“How terribly strange to be 70,” sang Simon to Garfunkel or Garfunkel to Simon. It doesn’t matter for the lyrics were so preternaturally middle-of-the-road and and so indefinite in their shelf life, not to mention their meaning, that damn if they didn’t pop into my head just this afternoon. Mind you, the strangest thing about pushing 70 is that it’s a lot like pushing 60, not to mention 30. Objectively, there is a demonstrable diminishment of balance, and there is a slowing of reflexes, coupled with a lack of alertness, vis-à-vis attention.
I really notice what hasn’t changed, principally my anxiety level. That, and a tendency to berate myself for my anxiety level. Having lunch today with a friend in San Francisco’s West Portal neighborhood, I began by lamenting my own fearfulness around driving. It’s not that getting behind a steering wheel and going there is of much concern. The real worry is what happens when one arrives. There is no parking, I told myself. Then I told myself that “no parking” doesn’t mean that there isn’t any parking at all ever. So if one arrives early, drives around, and eventually a parking space manifests, right?
So while knocking myself for a timorous attitude toward parking, Damned if I didn’t throw caution to the transit winds and hop aboard the #36 Teresita bus. We have at least five bus routes through our neighborhood, and three proudly proclaim their stop at Forest Hill Station. The #36 displays Forest Hill electronically across the front the bus. So…and this is really cool if you’re into transit…all roads lead to Forest Hill. If that’s what you want, you’ve got a 60% chance of getting there, whatever bus you take. And since my iPhone app announced that the #36 was only one minute away, I went flying out the door, so to speak, rolled 30 m up the hill, and waited. Briefly.
Whatever made me think that that #36 was as determined to get to Forest Hill as I was? We rolled out of my neighborhood, and headed toward the adjoining district, a nondescript one, that I really don’t know much about. But there’s no better way to find out, right? On and on, we rolled westward, finally turning right toward Twin Peaks. What ensued is more or less indescribable. If there was ever a neighborhood bus, the #36 is it. We rolled up one sloping neighborhood, turned left and rolled through another. At one point, in it’s left and right turns, the bus seemed to be switchbacking. Hard to say. In one neighborhood, the 36 did reach a sort of apogee, pulling into a buses-only circle and actually reversing 360 °. Yes, we actually retraced our steps for several blocks. Forest Hill? It was beginning to feel like a distant memory, Until we turned on to one major street, then another, then finally stopped in front of the station. More than 30 minutes had transpired. Note that in a pinch, I could probably roll to Forest Hill in less time.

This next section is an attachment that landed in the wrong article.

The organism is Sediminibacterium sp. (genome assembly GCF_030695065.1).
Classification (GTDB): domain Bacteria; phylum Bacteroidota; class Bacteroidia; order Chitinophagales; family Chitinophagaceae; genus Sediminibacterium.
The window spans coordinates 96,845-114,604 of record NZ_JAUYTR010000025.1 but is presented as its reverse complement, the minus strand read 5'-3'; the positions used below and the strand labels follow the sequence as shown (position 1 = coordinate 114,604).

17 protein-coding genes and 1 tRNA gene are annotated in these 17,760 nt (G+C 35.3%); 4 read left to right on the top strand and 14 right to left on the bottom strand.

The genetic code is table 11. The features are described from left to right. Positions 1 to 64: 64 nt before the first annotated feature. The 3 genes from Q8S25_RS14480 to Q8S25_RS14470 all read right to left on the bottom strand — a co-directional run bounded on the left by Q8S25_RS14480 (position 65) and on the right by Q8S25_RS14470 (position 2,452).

Parking in West Portal? Trust me, there wasn’t any. What there was construction. Arriving, I couldn’t see how to get from the tram station to the restaurant, just across the street. Pressed for time, and running low on ideas, I crossed the street in one direction, turned in another and essentially went around the block. Okay, slow bus or not, there was no parking, after all. Vindicated. But I was in no mood to feel vindicated. Instead, I was in a mood to take the #44 bus back from Forest Hill. It literally flew over Twin Peaks, driven by a Muni kamikaze who braked so hard at a stop that I was almost thrown out of my wheelchair. I rolled off the bus, happy to return to Glen Park, my neighborhood…and feeling certain that there was a lesson in this day but very doubtful that I ever know it.